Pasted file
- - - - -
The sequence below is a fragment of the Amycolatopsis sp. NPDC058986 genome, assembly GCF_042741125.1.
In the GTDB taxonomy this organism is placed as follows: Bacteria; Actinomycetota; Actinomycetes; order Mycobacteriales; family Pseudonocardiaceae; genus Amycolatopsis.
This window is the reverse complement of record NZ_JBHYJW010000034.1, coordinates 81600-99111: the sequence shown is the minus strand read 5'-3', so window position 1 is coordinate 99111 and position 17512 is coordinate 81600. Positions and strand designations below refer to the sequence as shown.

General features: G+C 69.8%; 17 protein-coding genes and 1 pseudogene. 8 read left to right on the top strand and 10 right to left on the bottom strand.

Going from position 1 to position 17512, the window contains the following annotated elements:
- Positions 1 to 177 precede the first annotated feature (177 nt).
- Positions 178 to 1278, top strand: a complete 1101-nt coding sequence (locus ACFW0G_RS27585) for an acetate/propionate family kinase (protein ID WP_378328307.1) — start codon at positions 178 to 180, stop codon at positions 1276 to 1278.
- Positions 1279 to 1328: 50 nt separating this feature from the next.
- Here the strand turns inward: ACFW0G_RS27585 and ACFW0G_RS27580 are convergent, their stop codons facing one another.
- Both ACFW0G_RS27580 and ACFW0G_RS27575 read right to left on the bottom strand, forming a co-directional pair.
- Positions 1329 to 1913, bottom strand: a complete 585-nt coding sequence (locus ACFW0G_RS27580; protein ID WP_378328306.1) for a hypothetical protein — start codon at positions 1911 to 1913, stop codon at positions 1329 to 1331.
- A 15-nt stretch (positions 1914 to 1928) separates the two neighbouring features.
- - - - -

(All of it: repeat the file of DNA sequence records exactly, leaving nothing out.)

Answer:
The sequence below is a fragment of the Amycolatopsis sp. NPDC058986 genome, assembly GCF_042741125.1.
In the GTDB taxonomy this organism is placed as follows: Bacteria; Actinomycetota; Actinomycetes; order Mycobacteriales; family Pseudonocardiaceae; genus Amycolatopsis.
This window is the reverse complement of record NZ_JBHYJW010000034.1, coordinates 81600-99111: the sequence shown is the minus strand read 5'-3', so window position 1 is coordinate 99111 and position 17512 is coordinate 81600. Positions and strand designations below refer to the sequence as shown.

General features: G+C 69.8%; 17 protein-coding genes and 1 pseudogene. 8 read left to right on the top strand and 10 right to left on the bottom strand.

Going from position 1 to position 17512, the window contains the following annotated elements:
- Positions 1 to 177 precede the first annotated feature (177 nt).
- Positions 178 to 1278, top strand: a complete 1101-nt coding sequence (locus ACFW0G_RS27585) for an acetate/propionate family kinase (protein ID WP_378328307.1) — start codon at positions 178 to 180, stop codon at positions 1276 to 1278.
- Positions 1279 to 1328: 50 nt separating this feature from the next.
- Here the strand turns inward: ACFW0G_RS27585 and ACFW0G_RS27580 are convergent, their stop codons facing one another.
- Both ACFW0G_RS27580 and ACFW0G_RS27575 read right to left on the bottom strand, forming a co-directional pair.
- Positions 1329 to 1913, bottom strand: a complete 585-nt coding sequence (locus ACFW0G_RS27580; protein ID WP_378328306.1) for a hypothetical protein — start codon at positions 1911 to 1913, stop codon at positions 1329 to 1331.
- A 15-nt stretch (positions 1914 to 1928) separates the two neighbouring features.